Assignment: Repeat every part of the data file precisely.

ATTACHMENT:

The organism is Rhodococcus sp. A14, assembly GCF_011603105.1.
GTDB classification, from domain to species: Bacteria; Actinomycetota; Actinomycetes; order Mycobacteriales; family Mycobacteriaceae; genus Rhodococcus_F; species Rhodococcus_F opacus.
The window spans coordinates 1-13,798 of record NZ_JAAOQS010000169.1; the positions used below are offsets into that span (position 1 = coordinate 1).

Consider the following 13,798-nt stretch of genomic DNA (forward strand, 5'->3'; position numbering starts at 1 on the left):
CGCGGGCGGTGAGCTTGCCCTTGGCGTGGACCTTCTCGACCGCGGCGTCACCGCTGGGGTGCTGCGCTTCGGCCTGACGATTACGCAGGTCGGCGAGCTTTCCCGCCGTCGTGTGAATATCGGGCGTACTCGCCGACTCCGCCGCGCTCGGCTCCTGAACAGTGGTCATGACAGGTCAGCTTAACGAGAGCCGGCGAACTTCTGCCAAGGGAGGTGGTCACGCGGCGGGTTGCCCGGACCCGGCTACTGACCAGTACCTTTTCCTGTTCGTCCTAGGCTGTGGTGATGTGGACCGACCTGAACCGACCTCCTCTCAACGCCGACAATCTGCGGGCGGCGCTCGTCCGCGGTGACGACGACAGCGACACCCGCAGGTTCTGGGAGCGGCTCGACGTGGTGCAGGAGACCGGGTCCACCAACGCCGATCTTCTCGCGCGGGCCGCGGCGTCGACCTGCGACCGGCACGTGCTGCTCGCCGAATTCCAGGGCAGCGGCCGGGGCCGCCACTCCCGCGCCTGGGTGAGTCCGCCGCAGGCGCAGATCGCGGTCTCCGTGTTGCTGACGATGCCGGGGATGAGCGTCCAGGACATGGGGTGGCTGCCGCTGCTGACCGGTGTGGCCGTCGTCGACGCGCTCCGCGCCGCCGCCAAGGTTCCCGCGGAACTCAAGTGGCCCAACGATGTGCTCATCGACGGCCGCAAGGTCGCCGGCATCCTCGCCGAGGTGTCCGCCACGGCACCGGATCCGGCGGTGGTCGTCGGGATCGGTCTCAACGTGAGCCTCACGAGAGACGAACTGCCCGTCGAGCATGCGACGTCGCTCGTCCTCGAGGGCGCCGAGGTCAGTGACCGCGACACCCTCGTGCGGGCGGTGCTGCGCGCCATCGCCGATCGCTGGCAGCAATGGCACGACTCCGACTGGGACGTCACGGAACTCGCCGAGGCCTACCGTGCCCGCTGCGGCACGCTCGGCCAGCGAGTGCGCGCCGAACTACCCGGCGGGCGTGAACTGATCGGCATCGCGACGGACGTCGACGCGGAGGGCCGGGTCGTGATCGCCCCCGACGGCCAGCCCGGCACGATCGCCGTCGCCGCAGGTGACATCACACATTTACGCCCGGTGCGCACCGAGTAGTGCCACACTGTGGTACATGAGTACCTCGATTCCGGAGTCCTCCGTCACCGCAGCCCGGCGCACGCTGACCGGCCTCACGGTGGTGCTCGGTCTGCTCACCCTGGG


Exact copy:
The organism is Rhodococcus sp. A14, assembly GCF_011603105.1.
GTDB classification, from domain to species: Bacteria; Actinomycetota; Actinomycetes; order Mycobacteriales; family Mycobacteriaceae; genus Rhodococcus_F; species Rhodococcus_F opacus.
The window spans coordinates 1-13,798 of record NZ_JAAOQS010000169.1; the positions used below are offsets into that span (position 1 = coordinate 1).

Consider the following 13,798-nt stretch of genomic DNA (forward strand, 5'->3'; position numbering starts at 1 on the left):
CGCGGGCGGTGAGCTTGCCCTTGGCGTGGACCTTCTCGACCGCGGCGTCACCGCTGGGGTGCTGCGCTTCGGCCTGACGATTACGCAGGTCGGCGAGCTTTCCCGCCGTCGTGTGAATATCGGGCGTACTCGCCGACTCCGCCGCGCTCGGCTCCTGAACAGTGGTCATGACAGGTCAGCTTAACGAGAGCCGGCGAACTTCTGCCAAGGGAGGTGGTCACGCGGCGGGTTGCCCGGACCCGGCTACTGACCAGTACCTTTTCCTGTTCGTCCTAGGCTGTGGTGATGTGGACCGACCTGAACCGACCTCCTCTCAACGCCGACAATCTGCGGGCGGCGCTCGTCCGCGGTGACGACGACAGCGACACCCGCAGGTTCTGGGAGCGGCTCGACGTGGTGCAGGAGACCGGGTCCACCAACGCCGATCTTCTCGCGCGGGCCGCGGCGTCGACCTGCGACCGGCACGTGCTGCTCGCCGAATTCCAGGGCAGCGGCCGGGGCCGCCACTCCCGCGCCTGGGTGAGTCCGCCGCAGGCGCAGATCGCGGTCTCCGTGTTGCTGACGATGCCGGGGATGAGCGTCCAGGACATGGGGTGGCTGCCGCTGCTGACCGGTGTGGCCGTCGTCGACGCGCTCCGCGCCGCCGCCAAGGTTCCCGCGGAACTCAAGTGGCCCAACGATGTGCTCATCGACGGCCGCAAGGTCGCCGGCATCCTCGCCGAGGTGTCCGCCACGGCACCGGATCCGGCGGTGGTCGTCGGGATCGGTCTCAACGTGAGCCTCACGAGAGACGAACTGCCCGTCGAGCATGCGACGTCGCTCGTCCTCGAGGGCGCCGAGGTCAGTGACCGCGACACCCTCGTGCGGGCGGTGCTGCGCGCCATCGCCGATCGCTGGCAGCAATGGCACGACTCCGACTGGGACGTCACGGAACTCGCCGAGGCCTACCGTGCCCGCTGCGGCACGCTCGGCCAGCGAGTGCGCGCCGAACTACCCGGCGGGCGTGAACTGATCGGCATCGCGACGGACGTCGACGCGGAGGGCCGGGTCGTGATCGCCCCCGACGGCCAGCCCGGCACGATCGCCGTCGCCGCAGGTGACATCACACATTTACGCCCGGTGCGCACCGAGTAGTGCCACACTGTGGTACATGAGTACCTCGATTCCGGAGTCCTCCGTCACCGCAGCCCGGCGCACGCTGACCGGCCTCACGGTGGTGCTCGGTCTGCTCACCCTGGG